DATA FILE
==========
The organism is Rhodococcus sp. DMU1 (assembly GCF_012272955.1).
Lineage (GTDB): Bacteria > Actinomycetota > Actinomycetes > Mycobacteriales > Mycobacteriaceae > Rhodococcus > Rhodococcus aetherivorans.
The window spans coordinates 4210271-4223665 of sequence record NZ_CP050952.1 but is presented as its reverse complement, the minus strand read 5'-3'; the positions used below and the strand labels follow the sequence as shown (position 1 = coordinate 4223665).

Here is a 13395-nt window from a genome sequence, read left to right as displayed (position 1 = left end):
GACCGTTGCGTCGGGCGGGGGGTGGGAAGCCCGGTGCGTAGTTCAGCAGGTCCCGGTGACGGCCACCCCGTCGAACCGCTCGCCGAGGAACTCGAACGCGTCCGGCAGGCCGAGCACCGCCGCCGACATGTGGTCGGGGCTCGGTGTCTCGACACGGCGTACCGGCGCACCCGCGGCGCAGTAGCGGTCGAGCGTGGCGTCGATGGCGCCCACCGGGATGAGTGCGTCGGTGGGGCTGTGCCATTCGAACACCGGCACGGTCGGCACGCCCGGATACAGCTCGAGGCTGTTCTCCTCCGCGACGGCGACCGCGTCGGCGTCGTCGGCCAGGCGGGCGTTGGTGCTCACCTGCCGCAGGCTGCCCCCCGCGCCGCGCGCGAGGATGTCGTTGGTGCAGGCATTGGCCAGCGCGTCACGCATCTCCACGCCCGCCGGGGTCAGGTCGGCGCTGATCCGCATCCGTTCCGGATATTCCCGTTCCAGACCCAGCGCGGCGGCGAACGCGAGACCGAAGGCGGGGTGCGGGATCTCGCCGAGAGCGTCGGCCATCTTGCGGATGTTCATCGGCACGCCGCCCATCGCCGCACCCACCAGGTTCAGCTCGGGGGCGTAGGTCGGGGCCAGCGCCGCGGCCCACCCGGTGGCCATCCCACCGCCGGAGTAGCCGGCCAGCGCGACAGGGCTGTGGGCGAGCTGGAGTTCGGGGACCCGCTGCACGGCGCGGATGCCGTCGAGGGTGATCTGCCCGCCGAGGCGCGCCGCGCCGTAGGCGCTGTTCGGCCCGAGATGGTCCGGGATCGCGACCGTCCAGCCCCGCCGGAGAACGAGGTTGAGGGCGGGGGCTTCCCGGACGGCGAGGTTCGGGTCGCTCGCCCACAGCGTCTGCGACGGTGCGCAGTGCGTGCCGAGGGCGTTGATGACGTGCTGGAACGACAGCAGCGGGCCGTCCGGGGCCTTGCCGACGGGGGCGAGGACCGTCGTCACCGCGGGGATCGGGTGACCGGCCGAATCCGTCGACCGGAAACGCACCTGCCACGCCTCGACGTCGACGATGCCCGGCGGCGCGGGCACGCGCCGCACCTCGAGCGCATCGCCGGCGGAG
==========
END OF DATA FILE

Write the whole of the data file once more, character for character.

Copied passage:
The organism is Rhodococcus sp. DMU1 (assembly GCF_012272955.1).
Lineage (GTDB): Bacteria > Actinomycetota > Actinomycetes > Mycobacteriales > Mycobacteriaceae > Rhodococcus > Rhodococcus aetherivorans.
The window spans coordinates 4210271-4223665 of sequence record NZ_CP050952.1 but is presented as its reverse complement, the minus strand read 5'-3'; the positions used below and the strand labels follow the sequence as shown (position 1 = coordinate 4223665).

Here is a 13395-nt window from a genome sequence, read left to right as displayed (position 1 = left end):
GACCGTTGCGTCGGGCGGGGGGTGGGAAGCCCGGTGCGTAGTTCAGCAGGTCCCGGTGACGGCCACCCCGTCGAACCGCTCGCCGAGGAACTCGAACGCGTCCGGCAGGCCGAGCACCGCCGCCGACATGTGGTCGGGGCTCGGTGTCTCGACACGGCGTACCGGCGCACCCGCGGCGCAGTAGCGGTCGAGCGTGGCGTCGATGGCGCCCACCGGGATGAGTGCGTCGGTGGGGCTGTGCCATTCGAACACCGGCACGGTCGGCACGCCCGGATACAGCTCGAGGCTGTTCTCCTCCGCGACGGCGACCGCGTCGGCGTCGTCGGCCAGGCGGGCGTTGGTGCTCACCTGCCGCAGGCTGCCCCCCGCGCCGCGCGCGAGGATGTCGTTGGTGCAGGCATTGGCCAGCGCGTCACGCATCTCCACGCCCGCCGGGGTCAGGTCGGCGCTGATCCGCATCCGTTCCGGATATTCCCGTTCCAGACCCAGCGCGGCGGCGAACGCGAGACCGAAGGCGGGGTGCGGGATCTCGCCGAGAGCGTCGGCCATCTTGCGGATGTTCATCGGCACGCCGCCCATCGCCGCACCCACCAGGTTCAGCTCGGGGGCGTAGGTCGGGGCCAGCGCCGCGGCCCACCCGGTGGCCATCCCACCGCCGGAGTAGCCGGCCAGCGCGACAGGGCTGTGGGCGAGCTGGAGTTCGGGGACCCGCTGCACGGCGCGGATGCCGTCGAGGGTGATCTGCCCGCCGAGGCGCGCCGCGCCGTAGGCGCTGTTCGGCCCGAGATGGTCCGGGATCGCGACCGTCCAGCCCCGCCGGAGAACGAGGTTGAGGGCGGGGGCTTCCCGGACGGCGAGGTTCGGGTCGCTCGCCCACAGCGTCTGCGACGGTGCGCAGTGCGTGCCGAGGGCGTTGATGACGTGCTGGAACGACAGCAGCGGGCCGTCCGGGGCCTTGCCGACGGGGGCGAGGACCGTCGTCACCGCGGGGATCGGGTGACCGGCCGAATCCGTCGACCGGAAACGCACCTGCCACGCCTCGACGTCGACGATGCCCGGCGGCGCGGGCACGCGCCGCACCTCGAGCGCATCGCCGGCGGAG